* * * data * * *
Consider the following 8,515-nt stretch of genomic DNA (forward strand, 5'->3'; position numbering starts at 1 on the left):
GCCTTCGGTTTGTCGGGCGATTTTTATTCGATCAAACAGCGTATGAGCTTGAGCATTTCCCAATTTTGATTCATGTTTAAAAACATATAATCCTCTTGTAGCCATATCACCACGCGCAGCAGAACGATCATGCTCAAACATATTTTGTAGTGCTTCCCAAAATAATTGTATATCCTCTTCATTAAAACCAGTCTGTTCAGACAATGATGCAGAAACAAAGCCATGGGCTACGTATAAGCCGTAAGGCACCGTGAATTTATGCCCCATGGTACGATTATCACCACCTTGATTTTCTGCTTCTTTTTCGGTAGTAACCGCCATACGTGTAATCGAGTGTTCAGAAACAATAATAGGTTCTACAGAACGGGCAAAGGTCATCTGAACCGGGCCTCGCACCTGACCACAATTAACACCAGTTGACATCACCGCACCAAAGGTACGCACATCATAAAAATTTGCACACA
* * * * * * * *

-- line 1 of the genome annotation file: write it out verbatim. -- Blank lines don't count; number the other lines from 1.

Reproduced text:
Consider the following 8,515-nt stretch of genomic DNA (forward strand, 5'->3'; position numbering starts at 1 on the left):